Saturday thoughts: Clouds of white
Things got far more troublesome than we would have liked in the third period, and that seems to be BU’s wont these days, but at this point can there be any doubt as to which team is the hottest in the conference and, indeed, the nation?
Lowell went into BU and played most of the game as though it were the home team, then came out having won 4-3, picking up two points for the ninth consecutive game. But with that having been squared away right off the hop, we should also note that this was the toughest of these wins by a pretty decent margin, as you might have expected given the detritus that littered the rest of Lowell’s previous eight games.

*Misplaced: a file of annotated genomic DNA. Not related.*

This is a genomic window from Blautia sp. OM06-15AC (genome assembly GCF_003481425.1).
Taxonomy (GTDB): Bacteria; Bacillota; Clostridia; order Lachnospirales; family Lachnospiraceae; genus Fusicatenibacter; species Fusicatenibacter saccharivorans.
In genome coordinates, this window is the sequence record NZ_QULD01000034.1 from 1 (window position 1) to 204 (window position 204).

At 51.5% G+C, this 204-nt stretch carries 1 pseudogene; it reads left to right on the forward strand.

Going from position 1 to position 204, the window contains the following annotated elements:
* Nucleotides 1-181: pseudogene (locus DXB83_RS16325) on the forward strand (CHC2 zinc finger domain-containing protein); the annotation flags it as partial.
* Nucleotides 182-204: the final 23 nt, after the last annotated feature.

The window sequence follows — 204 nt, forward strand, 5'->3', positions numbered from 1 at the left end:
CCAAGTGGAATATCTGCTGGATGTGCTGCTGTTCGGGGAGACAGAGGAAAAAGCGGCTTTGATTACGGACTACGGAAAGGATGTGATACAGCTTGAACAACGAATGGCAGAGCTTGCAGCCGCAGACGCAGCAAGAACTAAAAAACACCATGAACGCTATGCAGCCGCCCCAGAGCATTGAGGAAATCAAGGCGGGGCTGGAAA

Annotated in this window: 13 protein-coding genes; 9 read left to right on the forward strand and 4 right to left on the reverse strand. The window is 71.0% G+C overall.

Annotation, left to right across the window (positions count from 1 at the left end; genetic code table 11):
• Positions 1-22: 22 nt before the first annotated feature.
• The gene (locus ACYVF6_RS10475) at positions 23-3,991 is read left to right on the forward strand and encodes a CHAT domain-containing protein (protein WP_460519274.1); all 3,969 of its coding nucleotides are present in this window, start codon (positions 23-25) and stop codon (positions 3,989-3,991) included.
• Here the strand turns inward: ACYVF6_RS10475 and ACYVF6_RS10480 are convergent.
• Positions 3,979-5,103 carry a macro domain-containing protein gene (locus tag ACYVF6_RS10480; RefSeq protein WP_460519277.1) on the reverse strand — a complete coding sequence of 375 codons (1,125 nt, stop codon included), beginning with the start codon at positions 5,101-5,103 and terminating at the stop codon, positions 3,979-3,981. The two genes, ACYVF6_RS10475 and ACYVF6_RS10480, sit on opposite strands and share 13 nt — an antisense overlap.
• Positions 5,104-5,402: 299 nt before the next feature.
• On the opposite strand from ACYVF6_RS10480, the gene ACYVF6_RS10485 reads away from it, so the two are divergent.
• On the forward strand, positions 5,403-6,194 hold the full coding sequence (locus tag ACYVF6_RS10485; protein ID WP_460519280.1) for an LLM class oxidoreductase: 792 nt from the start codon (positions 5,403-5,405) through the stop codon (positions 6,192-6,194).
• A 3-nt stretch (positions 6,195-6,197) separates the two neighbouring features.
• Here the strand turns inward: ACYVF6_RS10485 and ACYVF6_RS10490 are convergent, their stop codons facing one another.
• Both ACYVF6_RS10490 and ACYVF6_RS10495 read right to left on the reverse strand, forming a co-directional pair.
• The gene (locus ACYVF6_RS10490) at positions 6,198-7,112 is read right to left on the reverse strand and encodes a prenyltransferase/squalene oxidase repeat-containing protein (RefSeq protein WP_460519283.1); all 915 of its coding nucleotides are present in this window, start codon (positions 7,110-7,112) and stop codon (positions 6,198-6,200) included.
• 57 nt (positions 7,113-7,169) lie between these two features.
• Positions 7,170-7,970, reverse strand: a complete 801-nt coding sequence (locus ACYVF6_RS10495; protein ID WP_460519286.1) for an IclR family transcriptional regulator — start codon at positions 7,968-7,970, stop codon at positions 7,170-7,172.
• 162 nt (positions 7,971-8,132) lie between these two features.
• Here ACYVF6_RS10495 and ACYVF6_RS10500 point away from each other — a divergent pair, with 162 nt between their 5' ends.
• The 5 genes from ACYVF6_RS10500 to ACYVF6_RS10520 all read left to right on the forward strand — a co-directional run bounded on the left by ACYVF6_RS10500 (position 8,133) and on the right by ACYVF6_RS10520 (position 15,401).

Things didn’t start out so well for the River Hawks, as BU really took it to them in the opening few minutes. Shots were through the first five minutes or so of the game were 4-1 and there very easily could have been a wider gap than that. The Terriers were just so persistent and Lowell was having trouble catching up to the speed of the treadmill, and not long after that, Matt Lane drew first blood on a not-so-great defensive sequence for Dmitry Sinitsyn, who got burned by Ben Rosen. Rosen got off a backhand shot that hit Doug Carr in the chest, and the rebound bounced off Matt Lane, who was crashing the net. An inauspicious start, but one that seemed to arouse in Lowell the kind of purpose it showed against Providence as well as in the second Vermont game.